Thursday, 30 August 2012 10:53

Labourous strain put on workers: enjoy Sept. 3

Written by  Ryan Dahlman
Rate this item
(0 votes)

The Labour Day weekend marks the unofficial end to summer.  It’s generally the last day where people have an opportunity to enjoy a mandated three-day weekend with their children before they go to school and where there’s (cross our fingers) warm weather. Perhaps it’s a time to catch up on yard work or sleep.


Little did the Toronto Printers Union know that when they were battling with their publishers for more time off in 1872 that they would help generations of Canadians take a day to relax.
They went on to strike and garnered support of other workers and unions. According to www.canadahistory.ca, 2,000 workers started a march in Toronto and by the time they had reached Queen’s Park they quintupled in size which at that time was 1/10th of Toronto’s total population.
According to www.canadahistory.ca: “The parade that was held in support of the strikers carried over into an annual celebration of worker’s rights and was adopted in cities throughout Canada. The parades demonstrated solidarity, with different unions identified by the colourful banners they carried. In 1894, under mounting pressure from the working class, Prime Minister Sir John Thompson declared Labour Day a national holiday.”
The hard-working souls had fought the corporate elite and earned a victory.
Unfortunately, while they earned a victory, many workers today have not. Many workers such as farm workers in Alberta have suffered without adequate protection if they get injured. Working conditions in some agricultural-based businesses aren’t up to proper standards. There are some places in Alberta and Saskatchewan where employers take advantage of workers. Before business owners get too angry about this statement, it’s a simple fact in business it’s all about the bottom line.
Unions complain the Sask. government isn’t playing fair in labour negotiations and are pushing through legislation which will weaken the labour movement (thus supposedly, workers). In Alberta, the government there created the Unsatisfied Employment Standards judgments search — the Government's Human Services new web page which names approximately 1,700 employers who have a combined 3,500 unsatisfied claims for earnings totalling more than $14 million.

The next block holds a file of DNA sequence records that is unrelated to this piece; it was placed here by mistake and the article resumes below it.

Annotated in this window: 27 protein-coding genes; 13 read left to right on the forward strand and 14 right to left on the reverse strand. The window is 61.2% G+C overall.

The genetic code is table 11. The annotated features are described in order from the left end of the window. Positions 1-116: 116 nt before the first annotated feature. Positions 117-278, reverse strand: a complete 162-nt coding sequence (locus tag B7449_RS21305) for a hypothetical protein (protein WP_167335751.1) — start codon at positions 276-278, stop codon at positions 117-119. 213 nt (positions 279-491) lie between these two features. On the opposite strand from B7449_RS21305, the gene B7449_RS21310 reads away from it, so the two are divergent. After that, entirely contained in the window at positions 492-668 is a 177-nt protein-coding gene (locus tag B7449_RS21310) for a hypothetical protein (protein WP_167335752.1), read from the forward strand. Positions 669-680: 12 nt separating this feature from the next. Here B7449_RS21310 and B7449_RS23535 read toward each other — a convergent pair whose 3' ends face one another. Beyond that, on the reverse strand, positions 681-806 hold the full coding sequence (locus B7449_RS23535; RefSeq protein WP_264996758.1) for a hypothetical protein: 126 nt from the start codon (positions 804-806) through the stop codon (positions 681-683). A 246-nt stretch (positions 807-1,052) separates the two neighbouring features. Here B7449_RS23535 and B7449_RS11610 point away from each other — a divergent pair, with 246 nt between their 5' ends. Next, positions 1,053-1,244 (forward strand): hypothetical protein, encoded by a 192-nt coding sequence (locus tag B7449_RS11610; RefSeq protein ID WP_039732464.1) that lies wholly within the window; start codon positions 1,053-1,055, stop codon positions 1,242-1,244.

As a business owner, it’s tough sledding in today’s marketplace. The economy is not growing nearly as fast as many government economist spin doctors will state.
Cutting costs is a popular way of trying to make that bottom number on the spreadsheet a black/positive one. Unfortunately it means the employees have to take the brunt. Longer hours in fewer days and more difficult tasks because the workload isn’t spread out makes today’s worker more stressed. Sometimes workers don’t have full-time benefits so they have to take other jobs in order to make ends meet which creates stress on not only workers, but hurts the family dynamic as well.
Labour Day is just one day. Yes, we all should celebrate it, but we have to put it into perspective. One day vs. 364 others in a year.
Nevertheless, we all should just stop and remember those who don’t get Labour Day off and have to toil in whatever modern mires in order to provide for themselves and their families. And we just just also stop and thank the Toronto Printers Union of 1872. Without them, many of us fortunate souls wouldn’t be enjoying this Monday away from our jobs.
Here’s to them and here is to you: hope you enjoy your day — you truly deserve it.

Read 5726 times